Motomiya then returned with a new series Obora Ichidai, and the gag manga Toilet Hakase which had been quietly running in the magazine for three years began frequently receiving cover pages and color pages due to switching out its titular protagonist for Sunami. Toilet Hakase was one of the best-selling manga in early Jump history and when it ended in 1977 it was also the longest, with over three-hundred chapters and its Jump Comics tankobon collection reaching 30 volumes (an achievement passed a few years later by Kochikame which ultimately lasted 200 volumes and nearly 2000 chapters). Jump also began to promote its baseball manga, which while often long-running rarely got covers or color pages before this. Covers from Play Ball, Samurai Giants and Astro Kyudan increased (including covers where the three of them appeared together for a general baseball theme) and a much more balanced rotation of popular series of different varieties was finally achieved. Jump had become the weekly shonen magazine with the highest circulation.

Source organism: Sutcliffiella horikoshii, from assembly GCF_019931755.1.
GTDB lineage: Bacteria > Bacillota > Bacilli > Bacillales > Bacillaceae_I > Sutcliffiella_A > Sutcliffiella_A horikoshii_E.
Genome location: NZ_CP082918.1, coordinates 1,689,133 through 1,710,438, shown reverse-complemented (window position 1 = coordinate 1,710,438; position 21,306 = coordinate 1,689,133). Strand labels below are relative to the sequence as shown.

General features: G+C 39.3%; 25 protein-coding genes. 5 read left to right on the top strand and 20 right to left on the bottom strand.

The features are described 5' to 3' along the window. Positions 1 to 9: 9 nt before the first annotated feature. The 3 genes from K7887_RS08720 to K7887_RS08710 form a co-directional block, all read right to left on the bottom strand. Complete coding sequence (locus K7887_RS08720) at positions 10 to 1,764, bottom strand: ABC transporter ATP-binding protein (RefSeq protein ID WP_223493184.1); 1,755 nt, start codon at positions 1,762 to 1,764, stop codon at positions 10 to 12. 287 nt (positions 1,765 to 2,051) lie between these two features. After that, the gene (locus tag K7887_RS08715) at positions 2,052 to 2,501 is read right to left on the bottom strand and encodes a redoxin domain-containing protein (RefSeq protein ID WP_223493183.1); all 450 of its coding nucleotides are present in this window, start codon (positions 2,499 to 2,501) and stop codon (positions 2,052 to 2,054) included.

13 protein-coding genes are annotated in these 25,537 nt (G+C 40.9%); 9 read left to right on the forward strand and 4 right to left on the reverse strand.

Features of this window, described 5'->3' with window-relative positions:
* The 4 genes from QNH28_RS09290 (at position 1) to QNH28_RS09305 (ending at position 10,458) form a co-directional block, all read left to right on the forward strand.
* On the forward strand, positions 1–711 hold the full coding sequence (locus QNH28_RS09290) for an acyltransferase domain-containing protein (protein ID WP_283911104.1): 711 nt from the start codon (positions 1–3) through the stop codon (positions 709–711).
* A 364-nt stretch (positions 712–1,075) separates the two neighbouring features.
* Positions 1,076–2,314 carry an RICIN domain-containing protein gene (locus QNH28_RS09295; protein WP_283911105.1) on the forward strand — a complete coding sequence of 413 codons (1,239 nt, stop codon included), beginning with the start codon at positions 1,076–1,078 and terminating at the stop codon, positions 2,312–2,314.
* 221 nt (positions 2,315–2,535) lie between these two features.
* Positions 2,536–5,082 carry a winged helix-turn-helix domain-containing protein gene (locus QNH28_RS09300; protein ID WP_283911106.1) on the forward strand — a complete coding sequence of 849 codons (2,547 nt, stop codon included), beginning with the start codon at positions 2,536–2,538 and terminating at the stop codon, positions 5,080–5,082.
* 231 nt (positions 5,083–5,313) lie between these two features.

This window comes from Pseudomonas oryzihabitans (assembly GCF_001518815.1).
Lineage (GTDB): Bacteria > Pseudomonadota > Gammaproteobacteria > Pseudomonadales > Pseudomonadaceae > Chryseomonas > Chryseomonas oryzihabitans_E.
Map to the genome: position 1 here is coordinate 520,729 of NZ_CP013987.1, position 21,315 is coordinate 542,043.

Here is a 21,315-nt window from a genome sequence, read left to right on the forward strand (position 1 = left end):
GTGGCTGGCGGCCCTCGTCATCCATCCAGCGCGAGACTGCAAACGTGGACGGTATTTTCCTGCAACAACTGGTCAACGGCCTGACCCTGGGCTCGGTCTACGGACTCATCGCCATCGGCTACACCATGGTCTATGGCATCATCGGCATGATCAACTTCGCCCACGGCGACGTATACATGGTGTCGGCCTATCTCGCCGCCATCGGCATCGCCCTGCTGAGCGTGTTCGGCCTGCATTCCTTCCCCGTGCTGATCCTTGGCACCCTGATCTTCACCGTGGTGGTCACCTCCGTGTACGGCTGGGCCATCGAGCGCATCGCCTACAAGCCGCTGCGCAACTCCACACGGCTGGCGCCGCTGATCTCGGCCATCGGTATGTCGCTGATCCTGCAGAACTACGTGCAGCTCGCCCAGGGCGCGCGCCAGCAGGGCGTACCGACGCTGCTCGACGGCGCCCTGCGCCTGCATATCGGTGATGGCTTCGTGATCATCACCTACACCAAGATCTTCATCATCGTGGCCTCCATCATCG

For the second one-shot contest in 1974, Jump actually gave each of the ten one-shots the cover of their issue, pictures of the authors were included on the covers for the 1973 and 1974 contests. Though most of the ten authors were the same as the previous year, new faces included Kimio Yanagisawa (Onna-Darake), Norihiro Nakajima (Astro Kyudan), Akio Chiba (Play Ball) and Fujio Akatsuka (the legendary gag manga author who had rarely appeared in Jump but the now very popular Toilet Hakase debuted in 1969 as part of a series of one-shots made by his assistants). Honoo no Giants was launched in late 1974 with many color pages in its early months (being tied to the popular real-life baseball team the Yomiuri Giants) and Circuit no Okami started in the first issue of 1975 with a manga about circuit racing that became one of the most popular and longest-running Jump manga of the late 70's. Kawasaki returned to Jump with one final short series in early 1975, Hana Mo Arashi Mo, which received the cover for each of its first three chapters. The third one-shot contest only brought in one new author, Saburo Ishikawa, who had barely appeared in Jump at this point but would go on to have a year-long series in the magazine a few years later.